The idea for Elder Care IQ was born several years ago out of frustration.

In 2017, a grass-roots coalition of victims of elder abuse and their relatives began pushing for greater transparency of maltreatment reports. The coalition, now known as Elder Voice Advocates, began combing through state records and chronicling hundreds of preventable deaths in senior homes. They descended on the state Capitol with boxes full of state maltreatment reports – to combat the perception that abuse and neglect occurs only in a small number of facilities.

As its campaign intensified, Elder Voice was inundated with requests from families seeking information on senior homes. Jean Peters, a registered nurse and one of the nonprofit's founders, recalled receiving a four-page manual from the Department of Health on how to navigate the website of the agency's office that investigates and compiles maltreatment complaints. The agency has since worked to improve the website.

After nearly a year of data gathering, a group of Elder Voice volunteers unveiled the new web-based tool Tuesday. It contains an interactive map that allows users to zero in on any elder care provider licensed in Minnesota. With a click, any state investigative reports of abuse, neglect or exploitation pop up. The site contains nearly 8,500 maltreatment reports completed over the past decade.

A quick search of Elder Care IQ revealed that at least three Twin Cities-area nursing homes have 40 or more substantiated complaints of abuse, neglect or financial exploitation. Nearly 40 providers across the state have more than a dozen substantiated findings. One nursing home, North Ridge Health and Rehab in New Hope, has been the subject of more than 230 maltreatment investigations since 2017, according to the site. North Ridge is the largest long-term care facility in the state and was the site of one of Minnesota's deadliest outbreaks of COVID-19.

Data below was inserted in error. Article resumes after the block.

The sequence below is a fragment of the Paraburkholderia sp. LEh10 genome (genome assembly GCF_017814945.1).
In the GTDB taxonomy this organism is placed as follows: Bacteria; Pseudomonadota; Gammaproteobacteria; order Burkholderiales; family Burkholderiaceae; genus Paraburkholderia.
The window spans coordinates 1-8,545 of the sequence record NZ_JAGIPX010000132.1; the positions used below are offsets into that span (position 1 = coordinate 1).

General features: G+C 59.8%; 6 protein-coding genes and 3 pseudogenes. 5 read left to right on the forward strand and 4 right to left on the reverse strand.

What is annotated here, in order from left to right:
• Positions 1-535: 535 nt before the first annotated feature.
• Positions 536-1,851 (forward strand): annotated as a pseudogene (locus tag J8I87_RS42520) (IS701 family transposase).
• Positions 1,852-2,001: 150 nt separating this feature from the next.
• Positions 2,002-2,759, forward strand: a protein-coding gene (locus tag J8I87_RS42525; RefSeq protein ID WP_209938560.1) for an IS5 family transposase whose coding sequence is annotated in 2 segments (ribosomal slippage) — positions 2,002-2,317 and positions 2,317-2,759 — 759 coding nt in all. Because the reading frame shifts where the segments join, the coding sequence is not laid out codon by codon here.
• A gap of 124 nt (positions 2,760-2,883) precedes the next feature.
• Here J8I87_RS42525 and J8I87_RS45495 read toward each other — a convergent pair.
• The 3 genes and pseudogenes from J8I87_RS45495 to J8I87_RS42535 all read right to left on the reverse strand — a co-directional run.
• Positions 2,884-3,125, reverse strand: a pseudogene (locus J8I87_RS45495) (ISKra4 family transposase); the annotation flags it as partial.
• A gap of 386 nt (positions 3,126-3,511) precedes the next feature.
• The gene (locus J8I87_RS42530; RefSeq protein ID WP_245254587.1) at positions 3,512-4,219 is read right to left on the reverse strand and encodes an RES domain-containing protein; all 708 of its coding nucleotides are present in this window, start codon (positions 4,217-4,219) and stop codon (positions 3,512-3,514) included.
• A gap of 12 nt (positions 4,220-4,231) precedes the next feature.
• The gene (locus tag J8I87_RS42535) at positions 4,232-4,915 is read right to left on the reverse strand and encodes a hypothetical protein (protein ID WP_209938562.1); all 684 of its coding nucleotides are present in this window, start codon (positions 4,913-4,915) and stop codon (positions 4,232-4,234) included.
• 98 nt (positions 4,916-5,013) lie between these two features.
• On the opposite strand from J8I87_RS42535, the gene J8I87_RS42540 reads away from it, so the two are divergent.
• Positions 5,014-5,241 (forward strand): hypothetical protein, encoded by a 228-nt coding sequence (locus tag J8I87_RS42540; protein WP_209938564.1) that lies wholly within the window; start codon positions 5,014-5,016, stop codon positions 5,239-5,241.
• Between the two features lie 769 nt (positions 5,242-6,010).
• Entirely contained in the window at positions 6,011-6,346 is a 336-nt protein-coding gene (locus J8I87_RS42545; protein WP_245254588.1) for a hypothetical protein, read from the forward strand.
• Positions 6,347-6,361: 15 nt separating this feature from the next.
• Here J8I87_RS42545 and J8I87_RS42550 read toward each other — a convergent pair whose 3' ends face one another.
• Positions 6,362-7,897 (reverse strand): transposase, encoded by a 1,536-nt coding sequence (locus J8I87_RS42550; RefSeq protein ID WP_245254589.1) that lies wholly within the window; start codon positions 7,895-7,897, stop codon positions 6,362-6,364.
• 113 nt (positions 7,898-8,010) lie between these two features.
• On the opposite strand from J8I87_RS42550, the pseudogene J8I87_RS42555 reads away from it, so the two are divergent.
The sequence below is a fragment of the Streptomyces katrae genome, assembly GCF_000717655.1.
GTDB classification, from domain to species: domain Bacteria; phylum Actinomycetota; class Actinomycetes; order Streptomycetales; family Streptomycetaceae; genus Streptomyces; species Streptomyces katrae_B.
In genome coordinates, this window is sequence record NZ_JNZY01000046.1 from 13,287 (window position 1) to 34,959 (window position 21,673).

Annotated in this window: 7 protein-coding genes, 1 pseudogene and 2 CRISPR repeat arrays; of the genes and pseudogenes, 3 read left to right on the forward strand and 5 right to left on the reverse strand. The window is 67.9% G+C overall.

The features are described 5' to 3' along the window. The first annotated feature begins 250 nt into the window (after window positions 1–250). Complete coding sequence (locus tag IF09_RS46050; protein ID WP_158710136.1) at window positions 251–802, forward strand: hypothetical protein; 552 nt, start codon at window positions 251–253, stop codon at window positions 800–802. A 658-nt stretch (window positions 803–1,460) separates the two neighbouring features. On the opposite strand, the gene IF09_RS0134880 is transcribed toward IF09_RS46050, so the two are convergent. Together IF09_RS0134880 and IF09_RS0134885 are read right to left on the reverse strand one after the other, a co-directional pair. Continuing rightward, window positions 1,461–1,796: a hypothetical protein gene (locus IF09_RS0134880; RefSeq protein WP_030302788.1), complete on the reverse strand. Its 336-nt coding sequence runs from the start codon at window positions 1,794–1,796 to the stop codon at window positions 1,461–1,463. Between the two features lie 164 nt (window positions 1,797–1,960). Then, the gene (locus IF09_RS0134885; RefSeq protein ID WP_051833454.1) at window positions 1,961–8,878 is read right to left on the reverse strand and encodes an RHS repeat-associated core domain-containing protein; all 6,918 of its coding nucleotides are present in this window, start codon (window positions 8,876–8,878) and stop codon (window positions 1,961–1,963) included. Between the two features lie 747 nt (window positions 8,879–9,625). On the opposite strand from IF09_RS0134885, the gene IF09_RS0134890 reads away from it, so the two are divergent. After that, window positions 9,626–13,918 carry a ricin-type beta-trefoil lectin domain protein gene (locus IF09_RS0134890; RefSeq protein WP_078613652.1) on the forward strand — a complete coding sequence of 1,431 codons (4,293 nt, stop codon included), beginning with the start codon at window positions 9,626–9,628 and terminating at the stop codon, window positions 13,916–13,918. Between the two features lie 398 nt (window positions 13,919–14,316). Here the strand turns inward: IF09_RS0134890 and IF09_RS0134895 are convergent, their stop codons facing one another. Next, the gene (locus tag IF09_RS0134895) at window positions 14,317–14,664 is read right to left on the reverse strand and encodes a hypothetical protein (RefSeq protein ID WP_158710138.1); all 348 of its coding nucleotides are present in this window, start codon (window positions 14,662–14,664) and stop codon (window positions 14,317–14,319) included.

The tool provides access to the inspection reports for users to interpret, without evaluating them or providing quality-of-care ratings.

"This is not about punishing people. It's about transparency," Sundberg said. "We also hope that by publicly exposing the serious problems with far too many providers, that this will be a motivator for the poor ones to improve."

Kari Shaw said she wished the tool had been available two years ago, when she and her sisters were scrambling to find an assisted-living facility for their 86-year-old mother. The family had just over two weeks to make a decision after their mother suffered a serious fall and was being released from a transitional care facility.

At the time, Shaw recalled feeling like she was casting about in an informational void. She recalls sending dozens of text messages to friends, and scouring reviews of senior homes on sites like Yelp and TripAdvisor. She visited one senior home at the suggestion of a friend, only to discover that the building was dilapidated and smelled like urine, she said.

"Choosing a senior home for your parent is one of the hardest decisions you will ever make," said Shaw, who lives in San Diego. "You are placing your blood relative's life in the trusted hands of strangers, and you need all the support you can get."